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A 56-year-old man with acute vision loss
Digital Journal of Ophthalmology 2016
Volume 22, Number 3
August 18, 2016
DOI: 10.5693/djo.03.2015.05.006
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Fani Akritidou | General Hospital of Kavala
Maria Karafyloglou | General Hospital of Kavala
Dimitrios Karamanis | General Hospital of Kavala
On initial examination, the patient’s visual acuity in the right eye was light perception; uncorrected visual acuity in the left eye was 8/10 (Snellen chart at 6 meters; equivalent to 20/25). Intraocular pressure (IOP) measured by Goldmann tonometry was 14 mm Hg in the right eye and 15 mm Hg in the left eye. Ocular motility was normal in both eyes. Anterior segment examination of both eyes was unremarkable. Fundus examination (Figure 1) revealed advanced optic disc edema in the right eye, with no retinal or choroidal lesions; the left eye was normal. Ocular echography (Figure 2) confirmed optic disc swelling in the patient’s right eye.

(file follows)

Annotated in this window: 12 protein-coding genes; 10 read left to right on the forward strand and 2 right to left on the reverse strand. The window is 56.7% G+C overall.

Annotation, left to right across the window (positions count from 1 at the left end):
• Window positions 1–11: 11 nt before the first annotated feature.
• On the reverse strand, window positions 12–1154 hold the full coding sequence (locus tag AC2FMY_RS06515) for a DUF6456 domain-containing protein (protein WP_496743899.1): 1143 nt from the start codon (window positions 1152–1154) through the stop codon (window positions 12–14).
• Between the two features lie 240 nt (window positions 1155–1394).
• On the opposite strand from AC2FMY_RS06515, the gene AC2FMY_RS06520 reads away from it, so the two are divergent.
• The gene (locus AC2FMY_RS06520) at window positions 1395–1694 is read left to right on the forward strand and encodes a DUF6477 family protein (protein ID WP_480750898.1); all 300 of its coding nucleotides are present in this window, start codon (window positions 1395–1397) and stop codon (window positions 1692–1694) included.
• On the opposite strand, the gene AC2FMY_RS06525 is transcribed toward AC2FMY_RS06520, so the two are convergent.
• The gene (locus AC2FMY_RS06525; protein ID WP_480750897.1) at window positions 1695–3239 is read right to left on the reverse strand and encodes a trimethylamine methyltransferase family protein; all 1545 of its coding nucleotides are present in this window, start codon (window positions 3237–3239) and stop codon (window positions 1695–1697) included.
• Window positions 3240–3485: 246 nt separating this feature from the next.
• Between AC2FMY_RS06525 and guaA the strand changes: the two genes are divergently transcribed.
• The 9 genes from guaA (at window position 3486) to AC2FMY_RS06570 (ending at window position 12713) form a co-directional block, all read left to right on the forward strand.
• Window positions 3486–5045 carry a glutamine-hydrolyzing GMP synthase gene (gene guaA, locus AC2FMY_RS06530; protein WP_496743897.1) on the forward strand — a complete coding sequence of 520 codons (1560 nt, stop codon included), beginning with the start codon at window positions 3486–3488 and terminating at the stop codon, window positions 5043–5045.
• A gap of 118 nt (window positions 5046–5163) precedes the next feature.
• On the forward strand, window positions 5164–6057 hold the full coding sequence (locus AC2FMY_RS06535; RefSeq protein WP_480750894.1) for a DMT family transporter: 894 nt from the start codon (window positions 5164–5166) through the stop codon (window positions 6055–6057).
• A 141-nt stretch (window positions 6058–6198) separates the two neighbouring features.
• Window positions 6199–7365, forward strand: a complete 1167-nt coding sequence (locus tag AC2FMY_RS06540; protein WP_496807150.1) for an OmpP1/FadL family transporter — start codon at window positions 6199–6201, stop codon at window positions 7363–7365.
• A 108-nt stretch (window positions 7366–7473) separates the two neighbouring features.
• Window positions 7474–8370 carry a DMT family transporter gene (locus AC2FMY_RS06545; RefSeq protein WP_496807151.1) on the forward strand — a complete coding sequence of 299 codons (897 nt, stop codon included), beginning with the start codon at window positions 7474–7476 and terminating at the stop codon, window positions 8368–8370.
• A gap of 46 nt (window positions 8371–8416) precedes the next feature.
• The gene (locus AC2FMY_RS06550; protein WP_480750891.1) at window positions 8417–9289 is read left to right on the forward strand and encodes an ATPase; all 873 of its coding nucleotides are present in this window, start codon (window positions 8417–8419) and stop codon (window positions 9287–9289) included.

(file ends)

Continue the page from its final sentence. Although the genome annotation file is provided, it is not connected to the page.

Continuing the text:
Neurological examination on admission was normal. Although the patient had no neurological signs or symptoms, he was closely monitored. Two days later, he complained of further visual impairment. On reexamination, visual acuity in his right eye was no light perception, with no other neurological symptomatology. Up to then, all blood analysis and diagnostic tests were normal. On the 4th day after hospitalization, neurological signs and symptoms were apparent, and a lumbar puncture was performed.

On subsequent evaluation, 2 days later, there was further visual loss in the right eye, with no light perception; uncorrected visual acuity in the left eye was stable at 8/10 (20/25). The IOP was 15 mm Hg in both eyes and fundus examination was essentially unchanged. Neurological examination remained normal. On the 4th day of hospitalization the patient complained of severe headache and nausea, and he had epileptic seizures.
Figure 1
Fundus photographs of the right eye (A) and left eye (B).

Figure 2
Ultrasound of the right eye showing the optic disc swelling.